Soul Journeying OR You Are More Than Your Earthsuit

Image from tv3.lt

“Life’s journey doesn’t start on the highest mountain peak where a clear view of the trail ahead, obstacles and all, is laid out for us to observe before setting foot on the path. No. Life’s journey begins on a low road, in a valley, or even down inside a pit where the trail beyond can only be seen in short stretches, and any obstacles are met as they come. This makes life trying, even scary at times. Have faith that God gave you this life, and hence it is worth seeing through to the end of the trail.” 
Richelle E. GoodrichSlaying Dragons

 

Hello, lovely friends,

I’ve been thinking very deeply about the private responses you’ve sent me in the past few days. Messages about your secret shames and fears, your despair about not being able to overcome a health issue, or your limitations due to illness or living with a partner or child with an illness, or some other deep-seated issue or problem that has left you feeling unable to be all you hoped you could be.

There was a theme amidst your messages that deeply resonated with me, because it was my own theme for so very long: I am not worthy – I am not worthy and even worse I cannot follow my path…

I am not worthy because I am ill or disabled or afflicted or depressed or anxious or traumatised or unable to get out from under whatever is weighing me down. I can’t share my problems because they make me feel like a failure. They are shameful. I am shameful. I cannot follow my path because I am ill or afflicted or exhausted or broken or unable to do it the way that I wanted to. I have my life on hold and I am waiting for this thing to be fixed, even though I’ve been trying to fix it myself for so long. Or I’m broken from trying and I am ashamed that I have now given up. I am waiting to walk my path. I am waiting to be ready for my spiritual journey. I am waiting to find my gifts or share them.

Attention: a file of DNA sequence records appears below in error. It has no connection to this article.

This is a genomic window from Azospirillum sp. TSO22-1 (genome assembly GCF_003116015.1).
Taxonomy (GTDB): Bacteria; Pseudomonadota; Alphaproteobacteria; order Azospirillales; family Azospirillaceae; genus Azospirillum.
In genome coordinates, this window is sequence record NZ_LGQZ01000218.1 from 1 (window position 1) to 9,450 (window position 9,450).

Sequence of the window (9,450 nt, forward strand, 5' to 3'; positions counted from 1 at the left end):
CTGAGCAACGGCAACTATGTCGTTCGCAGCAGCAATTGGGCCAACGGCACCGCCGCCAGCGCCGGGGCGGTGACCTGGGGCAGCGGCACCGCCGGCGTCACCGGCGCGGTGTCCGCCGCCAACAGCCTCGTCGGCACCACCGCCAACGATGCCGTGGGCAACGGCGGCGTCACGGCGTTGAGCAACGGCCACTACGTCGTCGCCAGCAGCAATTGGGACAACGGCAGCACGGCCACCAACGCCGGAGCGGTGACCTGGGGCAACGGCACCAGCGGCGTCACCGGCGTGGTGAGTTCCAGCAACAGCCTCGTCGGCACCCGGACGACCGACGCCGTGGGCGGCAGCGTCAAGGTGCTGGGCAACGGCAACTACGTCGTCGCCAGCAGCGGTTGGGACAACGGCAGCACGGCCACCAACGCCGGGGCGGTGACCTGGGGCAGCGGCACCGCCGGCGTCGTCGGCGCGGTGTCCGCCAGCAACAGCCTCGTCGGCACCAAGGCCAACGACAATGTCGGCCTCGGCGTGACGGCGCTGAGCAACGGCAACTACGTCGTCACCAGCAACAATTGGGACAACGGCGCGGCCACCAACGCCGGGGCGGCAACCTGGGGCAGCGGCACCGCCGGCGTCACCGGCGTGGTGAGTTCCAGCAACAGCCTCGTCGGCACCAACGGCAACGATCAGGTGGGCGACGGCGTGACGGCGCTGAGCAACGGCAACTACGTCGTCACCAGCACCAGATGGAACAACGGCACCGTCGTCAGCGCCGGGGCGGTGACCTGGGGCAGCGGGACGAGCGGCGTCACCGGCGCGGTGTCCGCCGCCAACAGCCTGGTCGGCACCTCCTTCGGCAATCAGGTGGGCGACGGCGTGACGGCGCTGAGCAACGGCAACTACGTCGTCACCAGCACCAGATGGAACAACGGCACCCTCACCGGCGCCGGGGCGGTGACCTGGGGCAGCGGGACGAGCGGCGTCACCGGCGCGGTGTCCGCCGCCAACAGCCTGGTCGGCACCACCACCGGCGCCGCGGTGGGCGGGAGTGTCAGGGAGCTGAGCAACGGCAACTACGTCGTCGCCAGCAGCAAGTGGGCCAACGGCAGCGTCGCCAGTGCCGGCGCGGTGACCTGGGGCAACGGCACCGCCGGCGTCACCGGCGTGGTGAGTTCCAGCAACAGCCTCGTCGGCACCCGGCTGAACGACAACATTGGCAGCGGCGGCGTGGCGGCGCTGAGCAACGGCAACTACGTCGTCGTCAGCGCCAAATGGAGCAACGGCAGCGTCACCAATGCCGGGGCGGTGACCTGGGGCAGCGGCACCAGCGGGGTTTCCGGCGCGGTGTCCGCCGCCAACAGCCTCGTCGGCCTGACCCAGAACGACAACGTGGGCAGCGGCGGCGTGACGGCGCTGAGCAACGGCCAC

Dear ones, if that in any way resonates, my words today are for you.

The soul journey happens despite what is going on in our lives. In fact, it’s often because life becomes difficult that a yearning awakens for a more spiritual path. It doesn’t matter  if you’re a little broken or a lot, if your time here on earth is short, or longer and not of the quality you had hoped. Let go of the idea that this is somehow all your fault, and that you must be fixed before you can journey.

This is the journey.

I’m reaching out to you today because I need you to hear this.

You can live broken. It can still be a good life. It can still fill you up and be beautiful despite illness, pain, despair and limitation. You can create and dream and make and connect and love and laugh and adventure and matter – to yourself and to others – even if your life is not perfect, or working out the way you had planned. I know, because I have lived with pain and brokenness and despair and frustration and so many other things. And I still do.

We are souls dressed up in Earthsuits. (Yep, I’m talking about your body here!) Sometimes those suits get awfully dinged up and damaged. Life is a risky business.

But inside that suit is your soul. And souls endure, remaining shiny and unaffected by the dust and damage that your Earthsuit might have accumulated.

In fact, I think that our souls deepen and shine brighter because of the hardships our Earthsuits go through.